Facelift was an excellent way for Alice In Chains to kick of their debut in the mainstream, and helped to start a wave of grunge and alternative metal band. Not an essential album, but is easily a worthwhile purchase.
Phonebook Eater
Not bad for a debut album! A nice collection of songs, some will eventually become classic Alice In Chains songs. I have to admit though that this album never really convinced me, until now. I found it boring and I thought the songs, with some exceptions, were annoying and repetitive. Now I really like most of them.

The style is more heavy metal/ alt metal than grunge, so the band is still far from reaching maturity. With their following album, "Dirt", their absolute masterpiece, they will definitely reach a more mature sound, so anyway they weren't that far to maturity when this album was released.

Within these songs you can already hear singer Layne Stanley's pain and love for drugs, like in songs such as "I Can't Remember" and "Put You Down", even though they're some love songs, or some that concern animal abuse, young gangsters, and fear of death. So overall it is very dark, except for the love songs.

Some of the best AIC songs are here: "We Die Young", a short but strong song, very aggressive, it's one of my favorites. "Man In The Box", a true AIC classic, with a catchy melody and again a very aggressive riff. "Sea Of Sorrow" is another excellent song, very underrated even though it was released as a single. "Bleed The Freak" is another classic, I love the more calm part, very effective. "I Can't Remember" is another great song, with a catchy riff and lyrics concerning drugs. "Love, Hate, Love" is the longest song off the album, 6 minutes. A great song, even though the lyrics aren't so powerful. "It Ain't Like That" is pretty good, I just went to an AIC concert and they played it, with my big surprise. the rest of the songs go from OK to quite irritating, and very disappointing. I really don't like it when a band on an album concentrates all the good songs/ singles at the beginning, leaving all the crappy songs at the end.

To sum up, a really good album, even though it has it's defects. I recommend it to any AIC fan and to whoever likes the very first grunge albums.
Negoba
Promising Debut but Much More to Come

Alice in Chains gets lumped with the Seattle grunge scene, but when "Man In The Box" emerged in 1990/91, Alice was just one of many bands trying to push the metal envelope. Everyone knew that the cookbook was spent and lots of bands were trying to inject some new energy. On Facelift, Alice still seems like a metal band, though one with some new tricks up its sleeve. Layne Staley was clearly a new breed of vocalist, and the intelligent harmonies of Jerry Cantrell were only starting to emerge.

But the guitars are big and the music mixed the heaviness and seriousness of Metallica with a little lighter and less complex feel of more traditional metal bands. "Man in the Box" was a deceptively simple song that was remarkably well put together. As a guitarist, I always enjoyed playing the unison line with the vocalist on this song, something no other song ever offered. The other "hits" like "We Die Young" and "Bleed the Freak" were solid. The rest of the album was solid enough but not much sticks with you.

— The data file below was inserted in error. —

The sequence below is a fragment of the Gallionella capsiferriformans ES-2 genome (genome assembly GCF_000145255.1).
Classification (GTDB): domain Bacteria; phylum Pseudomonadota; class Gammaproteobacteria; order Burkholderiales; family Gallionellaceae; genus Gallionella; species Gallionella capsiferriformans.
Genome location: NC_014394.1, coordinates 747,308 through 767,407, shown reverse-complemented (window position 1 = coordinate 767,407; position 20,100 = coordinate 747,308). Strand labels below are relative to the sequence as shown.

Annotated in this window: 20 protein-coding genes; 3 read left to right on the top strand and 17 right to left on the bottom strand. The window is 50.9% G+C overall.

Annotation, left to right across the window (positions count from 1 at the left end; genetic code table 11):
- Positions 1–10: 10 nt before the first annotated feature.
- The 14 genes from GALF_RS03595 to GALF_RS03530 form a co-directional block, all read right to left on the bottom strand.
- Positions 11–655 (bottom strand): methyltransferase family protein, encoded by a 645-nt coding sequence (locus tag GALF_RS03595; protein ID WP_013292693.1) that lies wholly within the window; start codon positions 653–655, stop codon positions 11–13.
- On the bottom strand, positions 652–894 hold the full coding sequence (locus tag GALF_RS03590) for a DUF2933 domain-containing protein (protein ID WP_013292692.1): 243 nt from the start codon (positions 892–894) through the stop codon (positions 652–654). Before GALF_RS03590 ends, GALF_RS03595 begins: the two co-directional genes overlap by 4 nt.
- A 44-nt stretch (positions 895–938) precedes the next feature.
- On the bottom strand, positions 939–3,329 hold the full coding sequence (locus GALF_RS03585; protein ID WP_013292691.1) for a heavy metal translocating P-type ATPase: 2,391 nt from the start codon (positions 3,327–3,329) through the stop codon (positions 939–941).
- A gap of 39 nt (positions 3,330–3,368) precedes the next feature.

Alice will hit its peak with the follow up, Dirt, but some of their concert showcase songs remained the big ones from Facelift.

Bottom Line: Historically essential, but musically eclipsed by the band's next.
Pekka
A big bunch of new bands emerged from Seattle underground around the end of the 80s and perhaps the heaviest of them all was Alice in Chains. They debuted in 1990 with Facelift and it didn't take long until they were opening shows for the likes of Slayer and Megadeth, even though their style was very different.

Many of these songs were recorded for demos in the previous years, and judging by the demo tracks featured in the Music Bank box set and the Nothing Safe compilation, they slowed down their tempos considerably for this album. The demo of the opener We Die Young might be my favourite AIC track ever and luckily this slower version works like a charm as well, despite the slightly less passionate vocal performance by Layne Staley. Classic heavy metal, as is the next number Man in the Box with its crunching one chord riff. This song and my third favourite from the album, Bleed the Freak, somewhat suffer from a similar problem of being overshadowed by other recorded renditions by the band. The versions released on the Live album put these originals to shame with their burning drive, especially Man in the Box. Comparisons aside they're both brilliant tracks in their original form as well and definitely highlights of this album.

The rest of the material can't quite live up to the promise made by the starting tracks, but most of the album is very solid stuff especially coming from such a young band. They were still somewhat finding their feet which explains for example the funk riffing of I Know Something ('Bout You), a style they wouldn't try again on their later works, but most of what made the unique Alice In Chains sound with the hard riffing and haunting vocal harmonies was already intact.

A solid debut with a couple of classic killer tracks. Worth every penny you put into it but not really essential.

Members reviews

Silver Shade of Lead
This is AIC's first LP and for better or worse, it shows. Altough the production values hadn't yet reached the same level of its follow-ups, the band makes up for it with some of their hardest songs. In fact, the album kicks off with We Die Young, and follows through on a mind-crushing first half with Man In The Box, Sea of Sorrow and Bleed The Freak. Crunching guitar chords, powerful vocal deliverances and an electrifying hint of fretboard pyromania are telling us we're in for a tour de force metal album.

After this they seem to lose some focus and the stoner side of AIC (if there's any other) kicks in and are more than worthy of reference: Love, Hate, Love, a dark and disturbing epic piece of sorts, whose bone-chilling ambience is driven through Cantrell's moody, layered guitars and Layne's madness piercing through the mic; It Aint't Like That, another potential hit in the dawning grunge scene; Sunshine and Real Thing bringing us to the much overlooked funny bone in AIC, where the band's depicted mental illness takes a turn to the hilarious.

To sum it up, if you ask anyone about metal in the 90's you'll more than probably come across Facelift. For some, it is a sort of forgotten counterpart to Dirt, however, after a couple of spins it's more than capable of holding its own. 4 well deserved stars.